Linköping University, Department of Clinical and Experimental Medicine, Speech and Language Pathology. Linköping University, Faculty of Health Sciences.
    Johansson, Elinor
    Östergötlands Läns Landsting.
    Wallman, Julia
    Danderyd Hospital, Sweden.
    How Simple is the Simple View of Reading?2013In: Scandinavian Journal of Educational Research, ISSN 0031-3831, E-ISSN 1470-1170, Vol. 57, no 3, p. 292-308Article in journal (Refereed)
    Abstract [en]

    According to the Simple View of Reading, reading ability can be divided into decoding and language comprehension. In the present study, decoding and comprehension's contribution to reading ability was studied both in children with reading difficulties and in children with typical reading ability. Decoding and comprehension was further divided into sub-components, and the contribution from non-verbal ability and general processing speed was also studied. The results demonstrated that decoding made the largest contribution to reading ability for children with reading difficulties, while language comprehension contributed the most for children with typical reading ability. The contribution of non-verbal ability was not significant, and general processing speed only made a significant contribution to decoding for typical children. The two factors in the Simple View of Reading, decoding and comprehension, together explained less of the variance in reading ability for children with reading difficulties than for children with typical reading ability.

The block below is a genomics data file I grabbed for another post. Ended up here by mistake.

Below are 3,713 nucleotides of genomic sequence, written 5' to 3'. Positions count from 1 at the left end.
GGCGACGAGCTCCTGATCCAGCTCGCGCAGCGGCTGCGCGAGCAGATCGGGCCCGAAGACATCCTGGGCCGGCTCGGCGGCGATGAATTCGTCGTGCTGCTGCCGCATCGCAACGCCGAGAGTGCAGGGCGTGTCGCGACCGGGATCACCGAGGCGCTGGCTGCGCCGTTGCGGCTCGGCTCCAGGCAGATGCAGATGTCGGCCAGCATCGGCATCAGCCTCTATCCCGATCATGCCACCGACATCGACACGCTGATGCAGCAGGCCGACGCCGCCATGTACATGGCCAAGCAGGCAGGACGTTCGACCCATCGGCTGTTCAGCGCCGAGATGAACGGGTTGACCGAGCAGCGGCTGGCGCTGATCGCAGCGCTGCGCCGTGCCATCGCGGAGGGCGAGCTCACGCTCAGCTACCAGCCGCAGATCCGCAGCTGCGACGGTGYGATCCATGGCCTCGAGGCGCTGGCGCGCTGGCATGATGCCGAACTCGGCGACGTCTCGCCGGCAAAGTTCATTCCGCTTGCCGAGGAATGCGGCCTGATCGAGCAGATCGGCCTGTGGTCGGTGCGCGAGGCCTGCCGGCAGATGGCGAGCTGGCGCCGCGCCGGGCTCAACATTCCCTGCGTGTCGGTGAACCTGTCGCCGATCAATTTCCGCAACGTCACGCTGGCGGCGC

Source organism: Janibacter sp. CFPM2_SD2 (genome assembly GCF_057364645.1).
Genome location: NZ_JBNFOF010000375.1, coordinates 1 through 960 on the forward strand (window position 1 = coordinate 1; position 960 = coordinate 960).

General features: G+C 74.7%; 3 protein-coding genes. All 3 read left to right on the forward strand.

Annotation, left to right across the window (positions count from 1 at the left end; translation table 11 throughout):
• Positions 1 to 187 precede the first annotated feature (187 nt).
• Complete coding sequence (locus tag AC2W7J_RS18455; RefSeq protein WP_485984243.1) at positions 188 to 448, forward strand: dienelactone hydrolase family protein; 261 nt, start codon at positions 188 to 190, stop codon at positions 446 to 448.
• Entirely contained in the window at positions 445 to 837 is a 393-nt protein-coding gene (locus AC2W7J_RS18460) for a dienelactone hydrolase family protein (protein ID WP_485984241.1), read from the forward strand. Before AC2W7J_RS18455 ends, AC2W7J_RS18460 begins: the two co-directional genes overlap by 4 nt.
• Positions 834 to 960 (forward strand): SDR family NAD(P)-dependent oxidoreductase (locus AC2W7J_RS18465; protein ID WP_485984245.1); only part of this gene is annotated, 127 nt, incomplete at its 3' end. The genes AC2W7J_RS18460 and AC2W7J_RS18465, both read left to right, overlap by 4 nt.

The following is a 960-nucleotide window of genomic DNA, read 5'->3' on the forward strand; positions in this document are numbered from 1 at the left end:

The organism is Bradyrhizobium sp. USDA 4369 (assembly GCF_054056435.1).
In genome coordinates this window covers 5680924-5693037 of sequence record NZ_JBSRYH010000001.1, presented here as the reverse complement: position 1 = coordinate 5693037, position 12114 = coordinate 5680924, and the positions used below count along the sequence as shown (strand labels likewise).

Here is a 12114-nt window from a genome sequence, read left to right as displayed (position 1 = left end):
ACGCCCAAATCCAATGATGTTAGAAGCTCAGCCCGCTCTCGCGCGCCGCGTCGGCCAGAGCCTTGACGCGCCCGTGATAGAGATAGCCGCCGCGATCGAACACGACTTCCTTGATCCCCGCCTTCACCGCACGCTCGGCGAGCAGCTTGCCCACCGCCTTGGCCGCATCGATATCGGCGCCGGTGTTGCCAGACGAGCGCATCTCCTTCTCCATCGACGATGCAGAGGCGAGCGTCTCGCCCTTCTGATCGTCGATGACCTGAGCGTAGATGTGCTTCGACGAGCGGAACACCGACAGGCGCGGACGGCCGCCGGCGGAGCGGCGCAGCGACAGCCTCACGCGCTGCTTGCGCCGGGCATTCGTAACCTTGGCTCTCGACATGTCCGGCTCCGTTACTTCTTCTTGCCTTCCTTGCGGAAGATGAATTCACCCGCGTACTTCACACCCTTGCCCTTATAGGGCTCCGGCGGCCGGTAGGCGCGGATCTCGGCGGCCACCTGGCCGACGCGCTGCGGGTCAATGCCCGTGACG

• 23.
    Gustafson, Stefan
    et al.
    Linköping University, Department of Behavioural Sciences and Learning. Linköping University, Faculty of Arts and Sciences.
    Samuelsson, Stefan
    Linköping University, Department of Behavioural Sciences and Learning. Linköping University, Faculty of Educational Sciences.